My First Year at Selendy & Gay
November 18, 2020
Jordan Garman had no intention of leaving the Big Law firm where she’d spent years. But a chance encounter with two Selendy & Gay associates piqued her curiosity.
Now a year into her tenure at S&G, Jordan looks back on leading her first case—a high-stakes bankruptcy dispute—what made her decide to join a young, spin-off firm, and how doing so placed her in “the room where it happens.”
How did you first learn about Selendy & Gay?
I first learned about Selendy & Gay from Ron Krock, my then-colleague at a New York Big Law firm who went on to become one of S&G’s very first associates. While the ground-floor opportunity he was pursuing certainly sounded unique, I was back at our firm, fresh off a clerkship, and was not considering a move.
About a year after he started, I ran into him and asked about his experience. He told me he had been flying around the country with one of the founding partners first- and second-chairing depositions and getting all kinds of hands-on experience. A few months later, I met Jessica Underwood, who reaffirmed the positive impression of the firm. When a recruiter later emailed me about an opportunity at S&G, I thought I might as well see what this new firm that kept popping up was all about.
What made you want to join the firm?
The more I researched Selendy & Gay, the more I was impressed. They were committed to public interest and pro bono work. They backed up their commitment to diversity with a majority women- owned partnership. They created a training program designed to teach associates the skills needed to run a case from complaint to trial—and the program was mandatory, meaning billable work did not take precedence over the firm’s investment in associate development. And they promised even junior litigators the chance to get real hands-on experience early and often. I jumped at the chance to join this group offering challenging work and immediate opportunities for growth.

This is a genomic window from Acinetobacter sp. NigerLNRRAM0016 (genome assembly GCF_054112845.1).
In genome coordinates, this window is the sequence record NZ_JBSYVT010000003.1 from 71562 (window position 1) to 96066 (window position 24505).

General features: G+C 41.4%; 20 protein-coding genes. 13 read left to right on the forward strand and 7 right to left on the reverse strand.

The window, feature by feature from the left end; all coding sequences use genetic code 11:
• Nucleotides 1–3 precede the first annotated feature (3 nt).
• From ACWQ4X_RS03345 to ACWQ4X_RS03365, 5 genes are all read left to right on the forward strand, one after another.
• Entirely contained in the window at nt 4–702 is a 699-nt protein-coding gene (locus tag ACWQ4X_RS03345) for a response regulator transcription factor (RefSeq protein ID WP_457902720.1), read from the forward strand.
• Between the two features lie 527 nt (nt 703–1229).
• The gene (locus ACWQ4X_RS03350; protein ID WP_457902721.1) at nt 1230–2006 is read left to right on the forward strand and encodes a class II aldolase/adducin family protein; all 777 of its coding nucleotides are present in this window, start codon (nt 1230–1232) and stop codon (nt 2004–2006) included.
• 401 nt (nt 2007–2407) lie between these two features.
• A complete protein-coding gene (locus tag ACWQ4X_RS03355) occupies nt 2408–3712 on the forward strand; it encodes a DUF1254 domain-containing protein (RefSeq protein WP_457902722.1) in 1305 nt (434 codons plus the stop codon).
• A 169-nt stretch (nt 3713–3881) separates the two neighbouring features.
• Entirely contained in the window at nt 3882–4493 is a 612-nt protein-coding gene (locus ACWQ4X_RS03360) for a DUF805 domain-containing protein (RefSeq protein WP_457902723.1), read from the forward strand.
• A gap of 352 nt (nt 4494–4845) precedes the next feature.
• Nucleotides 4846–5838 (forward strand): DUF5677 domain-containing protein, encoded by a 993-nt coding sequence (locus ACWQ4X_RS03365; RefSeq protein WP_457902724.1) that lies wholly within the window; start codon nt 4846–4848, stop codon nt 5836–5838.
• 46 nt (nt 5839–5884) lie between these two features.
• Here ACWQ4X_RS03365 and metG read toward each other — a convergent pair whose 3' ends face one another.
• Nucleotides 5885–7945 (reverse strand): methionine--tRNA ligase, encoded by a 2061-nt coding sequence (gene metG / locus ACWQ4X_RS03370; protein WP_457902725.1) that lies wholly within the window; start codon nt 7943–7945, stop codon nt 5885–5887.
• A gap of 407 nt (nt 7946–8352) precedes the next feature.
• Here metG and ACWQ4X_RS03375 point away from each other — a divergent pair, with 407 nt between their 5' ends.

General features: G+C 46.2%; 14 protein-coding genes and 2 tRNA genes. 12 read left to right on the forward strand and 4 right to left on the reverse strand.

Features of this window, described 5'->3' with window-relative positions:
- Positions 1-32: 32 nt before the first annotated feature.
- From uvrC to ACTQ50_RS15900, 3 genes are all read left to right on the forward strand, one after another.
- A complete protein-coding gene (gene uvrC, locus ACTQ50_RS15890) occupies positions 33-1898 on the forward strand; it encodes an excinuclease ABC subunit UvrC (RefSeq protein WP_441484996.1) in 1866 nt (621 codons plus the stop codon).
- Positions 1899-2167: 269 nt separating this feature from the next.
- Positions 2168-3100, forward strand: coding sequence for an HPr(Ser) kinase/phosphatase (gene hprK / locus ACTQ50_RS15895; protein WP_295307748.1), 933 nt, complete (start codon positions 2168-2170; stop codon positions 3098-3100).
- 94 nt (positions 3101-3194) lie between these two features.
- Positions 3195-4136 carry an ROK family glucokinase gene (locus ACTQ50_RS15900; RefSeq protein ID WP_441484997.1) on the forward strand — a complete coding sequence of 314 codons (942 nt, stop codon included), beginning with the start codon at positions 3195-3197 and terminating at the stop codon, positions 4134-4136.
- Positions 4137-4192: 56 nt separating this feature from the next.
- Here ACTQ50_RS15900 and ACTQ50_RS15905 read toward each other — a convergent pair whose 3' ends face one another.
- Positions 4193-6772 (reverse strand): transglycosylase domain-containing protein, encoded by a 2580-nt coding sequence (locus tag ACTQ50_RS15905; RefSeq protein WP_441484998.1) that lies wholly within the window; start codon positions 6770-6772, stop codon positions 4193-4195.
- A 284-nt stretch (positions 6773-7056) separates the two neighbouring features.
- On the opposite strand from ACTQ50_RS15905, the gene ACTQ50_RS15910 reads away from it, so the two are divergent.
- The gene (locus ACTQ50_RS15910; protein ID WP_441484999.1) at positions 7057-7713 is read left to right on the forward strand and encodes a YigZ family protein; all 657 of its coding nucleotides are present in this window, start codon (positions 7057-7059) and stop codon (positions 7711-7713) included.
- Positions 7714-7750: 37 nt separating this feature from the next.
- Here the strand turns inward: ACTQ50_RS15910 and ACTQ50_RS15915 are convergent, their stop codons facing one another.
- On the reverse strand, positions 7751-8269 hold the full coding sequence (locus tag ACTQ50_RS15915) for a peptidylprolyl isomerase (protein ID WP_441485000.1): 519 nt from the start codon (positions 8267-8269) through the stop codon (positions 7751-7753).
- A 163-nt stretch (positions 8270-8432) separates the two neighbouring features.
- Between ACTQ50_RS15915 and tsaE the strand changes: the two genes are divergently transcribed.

What has your first year been like?
Selendy & Gay is collaborative and brimming with lawyers who are passionate about what we do. Associates are encouraged to embody an ownership mindset no matter what level they are. When I joined, I was instantly given responsibility as the associate leading an appeal in a complex, high-stakes bankruptcy case. Since then, I have led various aspects of other cases and regularly interfaced directly with clients, partners and opposing counsel. My opinions on legal arguments and case management issues have been listened to and valued.
The switch to remote work in light of Covid-19 was also a part of my first year. The firm’s collegial atmosphere has carried straight through, with teams still celebrating milestones and wins together virtually, and associates still routinely stepping up to the plate to help each other. I have been thoroughly impressed during this time by the continued dedication of each and every associate, staff attorney and paralegal to produce high-quality work despite the extenuating circumstances.
What achievements from your first year are you most proud of?
Over the last year, I have been on the front lines tackling complex problems—legal and otherwise. Instead of merely receiving directives, I brainstorm and implement them. I’ve learned there is no problem that does not have a solution and no schedule that cannot be made manageable with a good plan.
I have also had the opportunity to serve on the Associates Committee as Tech Chair where I have played a role in implementing new technology beneficial to attorney workflow.
How has the firm helped you develop professionally?
Selendy & Gay gave me a ticket to the “room where it happens” and a seat at the table, in large part due to the firm’s disavowal of a strict hierarchy. In my first week with the firm, I presented a proposal on best arguments in my new case to four partners. Since then, I have consistently received direct partner feedback on my own ideas and work product without the gloss or changes of other associates higher up the ladder and have improved as a legal strategist and writer because of it.